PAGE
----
Tragedy struck early Wednesday morning when a vintage World War II bomber crashed during a historic flight at Bradley International Airport in Connecticut, injuring a total of 16 people and claiming seven lives. The old Boeing B-17 “Flying Fortress" from the 1930s reportedly crashed into a de-icing facility at the airport after suffering an engine problem shortly after takeoff. Since the incident, the victims’ names have all been released.
As cited by multiple reports, local police say the B-17’s pilot, 75-year-old Ernest McCauley, radioed to air-traffic control to report a problem after taking off from the airport’s main runway and failing to gain altitude. McCauley later explained to the air tower that he observed a power loss in engine number four. The plane reportedly crashed as it was circling around and go for an emergency landing.
“At about 9:50 a.m. the crew contacted the tower and reported an issue with the airplane. We are looking into that report for further information," said Jennifer Homendy, a spokeswoman for the National Transportation Safety Board, to reporters during a press conference. "We know that the crew circled back to runway six and attempted to land on runway six.”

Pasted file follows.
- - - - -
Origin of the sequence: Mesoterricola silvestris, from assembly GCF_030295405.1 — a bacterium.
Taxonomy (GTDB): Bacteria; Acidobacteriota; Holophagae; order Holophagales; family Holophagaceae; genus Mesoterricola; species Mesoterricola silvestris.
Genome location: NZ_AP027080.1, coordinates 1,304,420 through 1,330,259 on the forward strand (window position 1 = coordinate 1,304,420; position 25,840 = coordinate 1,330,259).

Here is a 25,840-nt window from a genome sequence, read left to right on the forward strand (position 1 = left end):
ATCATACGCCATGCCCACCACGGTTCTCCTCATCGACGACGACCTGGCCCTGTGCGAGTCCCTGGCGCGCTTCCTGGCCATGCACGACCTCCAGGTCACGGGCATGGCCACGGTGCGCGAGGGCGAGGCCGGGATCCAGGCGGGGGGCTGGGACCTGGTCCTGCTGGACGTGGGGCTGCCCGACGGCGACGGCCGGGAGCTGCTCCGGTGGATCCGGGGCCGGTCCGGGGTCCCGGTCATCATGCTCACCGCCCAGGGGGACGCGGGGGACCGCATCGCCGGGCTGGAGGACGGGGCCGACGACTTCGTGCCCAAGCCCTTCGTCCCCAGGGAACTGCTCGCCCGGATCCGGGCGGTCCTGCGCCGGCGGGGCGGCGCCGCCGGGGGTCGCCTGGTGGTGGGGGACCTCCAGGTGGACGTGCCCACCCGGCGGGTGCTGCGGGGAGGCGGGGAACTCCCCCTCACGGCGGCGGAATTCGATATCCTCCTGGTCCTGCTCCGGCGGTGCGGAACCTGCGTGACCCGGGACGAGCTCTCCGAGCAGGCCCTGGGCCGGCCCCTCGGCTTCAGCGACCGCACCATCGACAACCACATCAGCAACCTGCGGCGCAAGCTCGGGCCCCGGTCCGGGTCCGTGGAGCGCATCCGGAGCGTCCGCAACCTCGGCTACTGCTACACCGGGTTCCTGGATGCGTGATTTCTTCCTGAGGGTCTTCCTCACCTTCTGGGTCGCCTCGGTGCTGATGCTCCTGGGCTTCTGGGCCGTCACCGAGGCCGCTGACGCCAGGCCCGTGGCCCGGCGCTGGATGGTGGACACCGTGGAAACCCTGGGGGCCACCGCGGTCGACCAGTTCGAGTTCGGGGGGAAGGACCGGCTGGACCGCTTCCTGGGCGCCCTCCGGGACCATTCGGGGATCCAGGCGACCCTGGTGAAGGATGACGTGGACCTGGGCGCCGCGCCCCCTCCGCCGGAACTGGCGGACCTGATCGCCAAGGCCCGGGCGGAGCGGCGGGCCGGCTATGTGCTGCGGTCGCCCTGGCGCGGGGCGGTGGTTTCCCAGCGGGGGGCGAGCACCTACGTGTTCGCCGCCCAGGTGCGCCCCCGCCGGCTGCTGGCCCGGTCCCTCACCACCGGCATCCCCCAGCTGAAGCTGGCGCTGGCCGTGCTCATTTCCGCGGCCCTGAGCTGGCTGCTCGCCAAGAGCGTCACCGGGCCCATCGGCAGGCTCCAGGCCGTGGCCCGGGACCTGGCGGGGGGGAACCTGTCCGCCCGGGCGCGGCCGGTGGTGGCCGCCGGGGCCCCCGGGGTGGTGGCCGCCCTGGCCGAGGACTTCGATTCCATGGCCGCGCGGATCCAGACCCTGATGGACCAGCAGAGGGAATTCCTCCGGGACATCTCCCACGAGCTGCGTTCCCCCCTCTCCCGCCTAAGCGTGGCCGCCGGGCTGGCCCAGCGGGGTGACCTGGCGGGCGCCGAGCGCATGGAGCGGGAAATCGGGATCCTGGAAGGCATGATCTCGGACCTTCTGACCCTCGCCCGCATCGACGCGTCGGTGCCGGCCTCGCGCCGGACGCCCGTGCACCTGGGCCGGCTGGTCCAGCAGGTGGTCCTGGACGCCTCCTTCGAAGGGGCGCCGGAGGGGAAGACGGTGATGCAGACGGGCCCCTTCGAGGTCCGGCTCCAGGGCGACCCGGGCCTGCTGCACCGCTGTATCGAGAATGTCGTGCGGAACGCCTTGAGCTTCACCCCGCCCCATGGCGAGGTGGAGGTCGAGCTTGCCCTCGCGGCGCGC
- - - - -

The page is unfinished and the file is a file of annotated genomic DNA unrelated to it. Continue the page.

It then struck a landing instrument station and crossed one of the airport's runways before colliding with a maintenance facility. The B-17 was airborne for roughly five minutes.
A total of 13 people were on board: three crew members and 10 passengers, while three other people were injured on the ground as a result of the crash. Six of the passengers survived the incident, with three being discharged as early as Wednesday, while two others were transferred to other hospitals. One remains at the first-responding medical center in Hartford as of Thursday afternoon.
While the NTSB returned to the scene of the crash on Thursday, spokespeople said the investigation could take weeks given the nature of the crash and the age of the airplane. Old fixed-wing aircraft like the 75-year-old B-17 doesn’t feature modern tracking technology such as a black box data and voice recorder.
At the time of publishing, the NTSB is currently investigating the situation.